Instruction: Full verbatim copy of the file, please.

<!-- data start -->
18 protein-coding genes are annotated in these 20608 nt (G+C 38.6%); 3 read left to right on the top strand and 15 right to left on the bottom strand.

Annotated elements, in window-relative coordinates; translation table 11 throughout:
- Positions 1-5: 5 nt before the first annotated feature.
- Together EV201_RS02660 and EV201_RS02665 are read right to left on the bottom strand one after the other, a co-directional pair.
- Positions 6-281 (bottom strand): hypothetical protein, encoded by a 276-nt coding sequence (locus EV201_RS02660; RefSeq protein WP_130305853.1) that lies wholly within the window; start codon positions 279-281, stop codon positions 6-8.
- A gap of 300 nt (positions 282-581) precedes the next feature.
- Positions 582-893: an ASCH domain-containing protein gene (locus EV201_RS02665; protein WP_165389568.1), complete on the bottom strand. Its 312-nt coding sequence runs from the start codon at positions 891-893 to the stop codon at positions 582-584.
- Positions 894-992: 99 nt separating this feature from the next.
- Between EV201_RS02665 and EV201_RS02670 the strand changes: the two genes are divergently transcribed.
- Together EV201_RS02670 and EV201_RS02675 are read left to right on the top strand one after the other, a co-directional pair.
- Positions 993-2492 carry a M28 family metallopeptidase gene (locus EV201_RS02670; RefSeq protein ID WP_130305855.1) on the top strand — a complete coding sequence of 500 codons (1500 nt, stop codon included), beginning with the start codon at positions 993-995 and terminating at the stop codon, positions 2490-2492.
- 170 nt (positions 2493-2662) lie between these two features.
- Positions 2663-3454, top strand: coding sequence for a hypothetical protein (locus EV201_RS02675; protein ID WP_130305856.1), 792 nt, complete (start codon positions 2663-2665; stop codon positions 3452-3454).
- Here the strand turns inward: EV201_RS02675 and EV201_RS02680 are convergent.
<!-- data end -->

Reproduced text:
18 protein-coding genes are annotated in these 20608 nt (G+C 38.6%); 3 read left to right on the top strand and 15 right to left on the bottom strand.

Annotated elements, in window-relative coordinates; translation table 11 throughout:
- Positions 1-5: 5 nt before the first annotated feature.
- Together EV201_RS02660 and EV201_RS02665 are read right to left on the bottom strand one after the other, a co-directional pair.
- Positions 6-281 (bottom strand): hypothetical protein, encoded by a 276-nt coding sequence (locus EV201_RS02660; RefSeq protein WP_130305853.1) that lies wholly within the window; start codon positions 279-281, stop codon positions 6-8.
- A gap of 300 nt (positions 282-581) precedes the next feature.
- Positions 582-893: an ASCH domain-containing protein gene (locus EV201_RS02665; protein WP_165389568.1), complete on the bottom strand. Its 312-nt coding sequence runs from the start codon at positions 891-893 to the stop codon at positions 582-584.
- Positions 894-992: 99 nt separating this feature from the next.
- Between EV201_RS02665 and EV201_RS02670 the strand changes: the two genes are divergently transcribed.
- Together EV201_RS02670 and EV201_RS02675 are read left to right on the top strand one after the other, a co-directional pair.
- Positions 993-2492 carry a M28 family metallopeptidase gene (locus EV201_RS02670; RefSeq protein ID WP_130305855.1) on the top strand — a complete coding sequence of 500 codons (1500 nt, stop codon included), beginning with the start codon at positions 993-995 and terminating at the stop codon, positions 2490-2492.
- 170 nt (positions 2493-2662) lie between these two features.
- Positions 2663-3454, top strand: coding sequence for a hypothetical protein (locus EV201_RS02675; protein ID WP_130305856.1), 792 nt, complete (start codon positions 2663-2665; stop codon positions 3452-3454).
- Here the strand turns inward: EV201_RS02675 and EV201_RS02680 are convergent.